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 Table of Contents  
Year : 2021  |  Volume : 41  |  Issue : 6  |  Page : 295-304

Pretreatment body mass index and serum uric acid and albumin levels as prognostic predictors in patients with oral squamous cell carcinoma

1 Department of Oral and Maxillofacial Surgery, Tri Service General Hospital; School of Dentistry, National Defense Medical Center, Taipei, Taiwan, Republic of China
2 School of Dentistry, National Defense Medical Center, Taipei, Taiwan, Republic of China
3 School of Dentistry, National Defense Medical Center; Department of Pathology, Tri Service General Hospital, Taipei, Taiwan, Republic of China
4 Department of Radiation Oncology, Tri Service General Hospital, Taipei, Taiwan, Republic of China

Date of Submission04-Oct-2020
Date of Decision03-Feb-2021
Date of Acceptance04-Mar-2021
Date of Web Publication15-May-2021

Correspondence Address:
Dr. Yuan-Wu Chen
Division of Oral and Maxillofacial Surgery, Tri-Service General Hospital, 2F, No. 325, Sec. 2, Chenggong Road, Neihu District, Taipei City 114
Republic of China
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Source of Support: None, Conflict of Interest: None

DOI: 10.4103/jmedsci.jmedsci_325_20

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Background: Oral squamous cell carcinoma (OSCC) is the most frequently found malignant tumor of the oral cavity, and the annual death rate of OSCC patients has been increasing rapidly among the Taiwanese population. Aim: The aim of this study is to evaluate if poor nutrition is a potential adverse prognostic factor in patients with OSCC. Methods: This cross-sectional study included 322 patients with OSCC who underwent therapeutic surgical treatment in Taiwan. The pretreatment body mass index (BMI) and serum uric acid and albumin levels were measured as common indicators of the nutritional status, and overall survival (OS) was analyzed using the Kaplan–Meier method and a Cox regression model. Results: The optimal cut-off values were 24.0 kg/m[2], 5.05 mg/dL, and 3.85 g/dL for BMI, serum uric acid, and serum albumin, respectively. The multivariate Cox regression analysis indicated lower BMI (hazard ratio [HR] = 1.557, 95% confidence interval [95% CI]: 1.070–2.265; P = 0.021), lower serum uric acid (HR = 1.857, 95% CI: 1.265–2.724; P = 0.002), and lower serum albumin (HR = 2.011, 95% CI: 1.278–3.163; P = 0.003) as independent and significant prognosticators of OS. Advanced stage, depth of invasion of more than 5 mm, and extranodal extension were prognostic predictors of poor OS. Conclusion: A lower preoperative BMI and lower serum uric acid and albumin levels are predictors of significantly worse survival among OSCC patients. Maintaining a healthy nutritional status is crucial to improving the survival of patients with oral cancer. The treatment for patients with poor nutritional status should be more aggressive and cautious.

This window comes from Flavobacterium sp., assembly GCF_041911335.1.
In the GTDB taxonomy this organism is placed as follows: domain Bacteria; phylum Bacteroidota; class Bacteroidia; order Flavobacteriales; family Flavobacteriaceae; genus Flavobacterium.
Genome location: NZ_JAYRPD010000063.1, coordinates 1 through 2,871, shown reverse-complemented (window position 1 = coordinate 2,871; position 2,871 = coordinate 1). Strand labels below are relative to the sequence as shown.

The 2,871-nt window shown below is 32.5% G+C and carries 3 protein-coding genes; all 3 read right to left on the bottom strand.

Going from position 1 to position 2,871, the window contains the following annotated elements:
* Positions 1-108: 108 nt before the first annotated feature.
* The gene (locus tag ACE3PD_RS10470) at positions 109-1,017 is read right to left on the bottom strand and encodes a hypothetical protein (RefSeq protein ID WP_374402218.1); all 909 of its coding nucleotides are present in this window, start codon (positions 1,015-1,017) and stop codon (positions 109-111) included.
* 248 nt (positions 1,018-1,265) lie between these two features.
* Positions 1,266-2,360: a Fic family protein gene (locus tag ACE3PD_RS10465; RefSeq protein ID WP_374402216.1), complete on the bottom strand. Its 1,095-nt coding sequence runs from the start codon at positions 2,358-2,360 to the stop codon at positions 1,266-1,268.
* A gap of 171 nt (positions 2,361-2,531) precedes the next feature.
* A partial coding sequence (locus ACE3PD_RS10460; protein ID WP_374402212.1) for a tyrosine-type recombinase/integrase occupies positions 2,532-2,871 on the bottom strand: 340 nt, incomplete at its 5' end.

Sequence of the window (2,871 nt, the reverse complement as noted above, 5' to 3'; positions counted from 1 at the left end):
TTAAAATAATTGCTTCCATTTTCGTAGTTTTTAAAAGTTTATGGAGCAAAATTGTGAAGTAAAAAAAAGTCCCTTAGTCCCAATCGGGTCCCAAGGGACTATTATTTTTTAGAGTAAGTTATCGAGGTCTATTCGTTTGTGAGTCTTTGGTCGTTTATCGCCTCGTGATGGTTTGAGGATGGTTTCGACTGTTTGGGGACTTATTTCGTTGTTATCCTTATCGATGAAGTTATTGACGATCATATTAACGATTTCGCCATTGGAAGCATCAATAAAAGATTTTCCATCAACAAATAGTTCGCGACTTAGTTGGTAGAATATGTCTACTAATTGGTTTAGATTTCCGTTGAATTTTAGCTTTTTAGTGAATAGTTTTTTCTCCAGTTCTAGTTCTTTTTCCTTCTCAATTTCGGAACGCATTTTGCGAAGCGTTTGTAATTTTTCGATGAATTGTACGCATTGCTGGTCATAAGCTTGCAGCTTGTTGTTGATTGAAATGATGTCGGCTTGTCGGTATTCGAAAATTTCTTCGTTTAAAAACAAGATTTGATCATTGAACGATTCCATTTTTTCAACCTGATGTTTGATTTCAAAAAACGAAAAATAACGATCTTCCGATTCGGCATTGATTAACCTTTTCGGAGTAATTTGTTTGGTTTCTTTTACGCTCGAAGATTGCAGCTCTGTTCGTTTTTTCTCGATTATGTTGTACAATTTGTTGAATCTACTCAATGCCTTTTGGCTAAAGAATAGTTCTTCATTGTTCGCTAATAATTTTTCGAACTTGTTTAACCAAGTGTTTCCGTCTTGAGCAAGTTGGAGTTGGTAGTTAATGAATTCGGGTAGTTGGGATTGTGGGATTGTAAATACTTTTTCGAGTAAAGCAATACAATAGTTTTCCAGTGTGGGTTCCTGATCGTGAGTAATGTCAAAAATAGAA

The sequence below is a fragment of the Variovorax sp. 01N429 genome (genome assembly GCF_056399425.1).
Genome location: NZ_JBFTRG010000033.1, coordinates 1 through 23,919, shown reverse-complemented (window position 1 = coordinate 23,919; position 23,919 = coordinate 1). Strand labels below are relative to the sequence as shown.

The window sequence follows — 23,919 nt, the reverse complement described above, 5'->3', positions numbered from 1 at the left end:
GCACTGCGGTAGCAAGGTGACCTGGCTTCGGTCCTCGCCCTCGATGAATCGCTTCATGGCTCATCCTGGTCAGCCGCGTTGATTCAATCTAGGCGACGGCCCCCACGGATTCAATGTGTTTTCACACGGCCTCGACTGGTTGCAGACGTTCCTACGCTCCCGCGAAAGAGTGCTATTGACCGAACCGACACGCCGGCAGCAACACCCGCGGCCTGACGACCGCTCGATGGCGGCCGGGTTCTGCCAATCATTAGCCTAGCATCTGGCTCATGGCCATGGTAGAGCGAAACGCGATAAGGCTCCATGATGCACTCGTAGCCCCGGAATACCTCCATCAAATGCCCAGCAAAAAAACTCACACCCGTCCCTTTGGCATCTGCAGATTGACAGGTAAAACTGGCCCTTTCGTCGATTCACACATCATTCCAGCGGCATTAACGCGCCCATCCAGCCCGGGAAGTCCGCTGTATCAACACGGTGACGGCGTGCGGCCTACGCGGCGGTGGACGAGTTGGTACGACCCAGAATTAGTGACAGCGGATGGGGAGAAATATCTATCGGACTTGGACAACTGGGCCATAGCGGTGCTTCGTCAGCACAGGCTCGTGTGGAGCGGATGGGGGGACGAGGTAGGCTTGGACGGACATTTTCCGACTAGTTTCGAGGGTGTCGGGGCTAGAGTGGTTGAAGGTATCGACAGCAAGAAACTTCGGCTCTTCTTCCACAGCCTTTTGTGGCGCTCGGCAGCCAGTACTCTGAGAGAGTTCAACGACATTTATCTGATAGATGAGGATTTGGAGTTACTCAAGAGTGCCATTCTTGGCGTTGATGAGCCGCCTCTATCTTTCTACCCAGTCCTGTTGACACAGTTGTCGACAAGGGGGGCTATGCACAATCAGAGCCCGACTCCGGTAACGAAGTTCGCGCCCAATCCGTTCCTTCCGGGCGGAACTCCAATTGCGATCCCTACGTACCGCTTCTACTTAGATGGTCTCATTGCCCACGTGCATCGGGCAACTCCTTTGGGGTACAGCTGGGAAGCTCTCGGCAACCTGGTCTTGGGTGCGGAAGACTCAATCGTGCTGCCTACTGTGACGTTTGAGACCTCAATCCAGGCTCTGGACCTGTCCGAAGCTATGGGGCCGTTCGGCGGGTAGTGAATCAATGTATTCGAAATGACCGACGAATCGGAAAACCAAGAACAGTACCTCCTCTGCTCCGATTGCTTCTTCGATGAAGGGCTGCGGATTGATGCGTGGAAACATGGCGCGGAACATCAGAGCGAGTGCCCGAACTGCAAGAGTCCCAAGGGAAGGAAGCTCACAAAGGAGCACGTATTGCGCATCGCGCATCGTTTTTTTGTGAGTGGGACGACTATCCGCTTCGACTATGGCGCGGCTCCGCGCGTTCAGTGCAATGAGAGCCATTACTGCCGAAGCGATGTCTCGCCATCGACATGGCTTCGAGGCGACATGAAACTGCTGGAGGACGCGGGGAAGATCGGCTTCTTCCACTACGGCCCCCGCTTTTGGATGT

Keywords: Body mass index, nutrition, uric acid, albumin, oral squamous cell carcinoma

How to cite this article:
Chang WC, Yang CY, Lin YC, Lin CS, Kuo CS, Li YH, Chen YW. Pretreatment body mass index and serum uric acid and albumin levels as prognostic predictors in patients with oral squamous cell carcinoma. J Med Sci 2021;41:295-304

How to cite this URL:
Chang WC, Yang CY, Lin YC, Lin CS, Kuo CS, Li YH, Chen YW. Pretreatment body mass index and serum uric acid and albumin levels as prognostic predictors in patients with oral squamous cell carcinoma. J Med Sci [serial online] 2021 [cited 2023 Feb 7];41:295-304. Available from: https://www.jmedscindmc.com/text.asp?2021/41/6/295/315910

  Introduction Top

Oral squamous cell carcinoma (OSCC) is the sixth-most prevalent type of malignancy worldwide, and the most frequently occurring malignant tumor of the oral cavity.[1] In Taiwan, OSCC is the fourth-most prevalent cancer among men, and the sixth-most prevalent cancer overall. Accordingly, the number of annual deaths attributable to OSCC has been increasing rapidly among Taiwanese men,[2] and most cases of OSCC recurrence are observed within 2 years.[3]

Current guidelines for the treatment and management of OSCC recommend resection, either alone or in combination with adjuvant concurrent chemoradiotherapy. These guidelines have not been updated in the past 10 years; therefore, the 5-year OSCC survival rate has not improved significantly in recent decades.[4] Conventionally, long-term prognoses and selective treatment decisions are related to tumor, node, and metastasis (TNM) staging and adverse features;[5] however, we sought to identify other poor prognostic factors and individual patient conditions as interesting research targets. Moreover, early-stage oral cancer patients can be treated with simple surgical excision without a prolonged period of admission compared with advanced-stage patients who may remain hospitalized for months; when severe complications develop, the therapeutic duration may be even longer. Therefore, the preoperative nutritional status of patients with oral cancer becomes very important for tolerating the treatment course, and pretreatment nutritional factors need to be analyzed.

The outcomes of surgical treatment for OSCC may induce facial muscle dysfunction and cause defects in the chewing apparatus.[6] Consequently, patients who have undergone surgical resection for OSCC may experience more difficulty in coping with the negative effects of both the disease and its treatment.[7] Although surgical resection is undertaken to remove the primary lesions from the oral cavity, both the preoperative tumor size and surgical outcomes can lead to insufficient food intake and malnutrition.[8],[9]